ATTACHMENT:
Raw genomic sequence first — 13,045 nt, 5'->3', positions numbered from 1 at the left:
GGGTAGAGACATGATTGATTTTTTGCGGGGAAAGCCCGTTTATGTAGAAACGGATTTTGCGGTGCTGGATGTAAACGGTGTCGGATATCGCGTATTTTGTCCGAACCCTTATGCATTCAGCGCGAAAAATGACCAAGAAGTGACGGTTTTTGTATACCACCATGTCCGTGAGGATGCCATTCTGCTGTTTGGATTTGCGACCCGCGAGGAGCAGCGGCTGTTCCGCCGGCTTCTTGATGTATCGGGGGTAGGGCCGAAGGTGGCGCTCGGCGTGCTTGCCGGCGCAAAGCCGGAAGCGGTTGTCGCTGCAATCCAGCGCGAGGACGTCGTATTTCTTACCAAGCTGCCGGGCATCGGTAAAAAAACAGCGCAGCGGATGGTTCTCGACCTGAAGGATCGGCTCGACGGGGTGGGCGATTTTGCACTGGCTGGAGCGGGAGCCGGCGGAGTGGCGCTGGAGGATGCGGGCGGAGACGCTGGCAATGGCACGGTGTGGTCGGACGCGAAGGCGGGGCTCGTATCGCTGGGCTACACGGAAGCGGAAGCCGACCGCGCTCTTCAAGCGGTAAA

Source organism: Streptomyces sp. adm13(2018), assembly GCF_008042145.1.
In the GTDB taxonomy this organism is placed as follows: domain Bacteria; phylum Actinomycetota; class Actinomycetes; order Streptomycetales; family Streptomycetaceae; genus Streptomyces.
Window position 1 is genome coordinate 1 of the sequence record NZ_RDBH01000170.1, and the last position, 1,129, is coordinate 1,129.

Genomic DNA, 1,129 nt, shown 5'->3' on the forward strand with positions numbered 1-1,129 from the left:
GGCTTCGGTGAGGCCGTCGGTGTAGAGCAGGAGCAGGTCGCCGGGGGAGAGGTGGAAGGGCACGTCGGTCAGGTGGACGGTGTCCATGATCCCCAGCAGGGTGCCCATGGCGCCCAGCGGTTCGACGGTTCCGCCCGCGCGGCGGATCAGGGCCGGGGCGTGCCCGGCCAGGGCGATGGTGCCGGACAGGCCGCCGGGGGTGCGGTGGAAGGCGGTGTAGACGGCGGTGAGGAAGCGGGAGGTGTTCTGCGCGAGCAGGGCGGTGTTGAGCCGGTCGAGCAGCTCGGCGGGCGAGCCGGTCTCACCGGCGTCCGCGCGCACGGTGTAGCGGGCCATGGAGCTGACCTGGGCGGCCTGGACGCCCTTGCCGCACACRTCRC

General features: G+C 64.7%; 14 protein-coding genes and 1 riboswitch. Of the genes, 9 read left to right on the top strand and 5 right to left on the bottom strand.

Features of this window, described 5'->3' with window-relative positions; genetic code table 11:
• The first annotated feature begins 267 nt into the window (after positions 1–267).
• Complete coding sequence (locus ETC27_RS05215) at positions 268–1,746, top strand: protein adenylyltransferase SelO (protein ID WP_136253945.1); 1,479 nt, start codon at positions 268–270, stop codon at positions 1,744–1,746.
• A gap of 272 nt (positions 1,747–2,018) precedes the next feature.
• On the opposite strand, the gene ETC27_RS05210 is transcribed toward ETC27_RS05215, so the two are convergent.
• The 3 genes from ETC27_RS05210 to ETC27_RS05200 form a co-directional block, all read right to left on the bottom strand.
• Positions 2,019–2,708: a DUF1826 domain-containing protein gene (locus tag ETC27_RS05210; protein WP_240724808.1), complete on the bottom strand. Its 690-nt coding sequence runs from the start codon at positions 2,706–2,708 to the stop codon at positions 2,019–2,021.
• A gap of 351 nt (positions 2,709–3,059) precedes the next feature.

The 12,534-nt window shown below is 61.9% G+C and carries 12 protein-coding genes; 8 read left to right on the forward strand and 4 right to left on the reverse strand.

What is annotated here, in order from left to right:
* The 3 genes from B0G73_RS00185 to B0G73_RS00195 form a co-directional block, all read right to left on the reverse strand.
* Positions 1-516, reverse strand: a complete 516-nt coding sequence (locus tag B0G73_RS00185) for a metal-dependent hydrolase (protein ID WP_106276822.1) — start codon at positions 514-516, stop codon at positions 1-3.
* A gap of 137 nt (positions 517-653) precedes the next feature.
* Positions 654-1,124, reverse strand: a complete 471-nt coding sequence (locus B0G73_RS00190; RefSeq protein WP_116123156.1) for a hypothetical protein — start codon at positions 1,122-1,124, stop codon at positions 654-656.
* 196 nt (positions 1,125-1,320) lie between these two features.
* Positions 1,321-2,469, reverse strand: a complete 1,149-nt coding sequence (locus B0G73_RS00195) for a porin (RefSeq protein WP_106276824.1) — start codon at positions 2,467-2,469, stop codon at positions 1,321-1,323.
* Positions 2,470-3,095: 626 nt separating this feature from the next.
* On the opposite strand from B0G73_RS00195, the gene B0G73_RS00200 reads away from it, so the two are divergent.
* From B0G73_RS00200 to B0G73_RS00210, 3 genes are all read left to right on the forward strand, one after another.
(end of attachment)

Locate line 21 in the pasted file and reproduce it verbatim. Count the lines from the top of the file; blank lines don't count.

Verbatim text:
* A gap of 137 nt (positions 517-653) precedes the next feature.